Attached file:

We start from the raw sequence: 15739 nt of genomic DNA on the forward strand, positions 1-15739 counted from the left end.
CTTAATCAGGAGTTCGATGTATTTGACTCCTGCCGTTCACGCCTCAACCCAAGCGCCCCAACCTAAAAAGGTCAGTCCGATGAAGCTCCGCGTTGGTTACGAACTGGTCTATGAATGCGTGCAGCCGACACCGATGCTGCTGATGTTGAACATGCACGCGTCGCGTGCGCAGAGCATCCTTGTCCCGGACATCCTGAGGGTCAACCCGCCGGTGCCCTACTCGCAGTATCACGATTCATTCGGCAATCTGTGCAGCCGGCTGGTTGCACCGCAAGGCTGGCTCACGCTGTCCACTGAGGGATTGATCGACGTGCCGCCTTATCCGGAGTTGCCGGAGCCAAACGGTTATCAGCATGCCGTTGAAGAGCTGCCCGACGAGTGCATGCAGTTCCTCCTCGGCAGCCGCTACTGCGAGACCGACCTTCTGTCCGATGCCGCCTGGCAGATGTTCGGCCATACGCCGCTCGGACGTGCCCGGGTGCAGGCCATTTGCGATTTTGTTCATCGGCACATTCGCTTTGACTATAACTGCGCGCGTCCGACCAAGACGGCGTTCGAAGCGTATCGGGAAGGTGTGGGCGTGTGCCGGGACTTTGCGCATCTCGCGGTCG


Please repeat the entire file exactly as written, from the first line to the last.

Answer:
We start from the raw sequence: 15739 nt of genomic DNA on the forward strand, positions 1-15739 counted from the left end.
CTTAATCAGGAGTTCGATGTATTTGACTCCTGCCGTTCACGCCTCAACCCAAGCGCCCCAACCTAAAAAGGTCAGTCCGATGAAGCTCCGCGTTGGTTACGAACTGGTCTATGAATGCGTGCAGCCGACACCGATGCTGCTGATGTTGAACATGCACGCGTCGCGTGCGCAGAGCATCCTTGTCCCGGACATCCTGAGGGTCAACCCGCCGGTGCCCTACTCGCAGTATCACGATTCATTCGGCAATCTGTGCAGCCGGCTGGTTGCACCGCAAGGCTGGCTCACGCTGTCCACTGAGGGATTGATCGACGTGCCGCCTTATCCGGAGTTGCCGGAGCCAAACGGTTATCAGCATGCCGTTGAAGAGCTGCCCGACGAGTGCATGCAGTTCCTCCTCGGCAGCCGCTACTGCGAGACCGACCTTCTGTCCGATGCCGCCTGGCAGATGTTCGGCCATACGCCGCTCGGACGTGCCCGGGTGCAGGCCATTTGCGATTTTGTTCATCGGCACATTCGCTTTGACTATAACTGCGCGCGTCCGACCAAGACGGCGTTCGAAGCGTATCGGGAAGGTGTGGGCGTGTGCCGGGACTTTGCGCATCTCGCGGTCG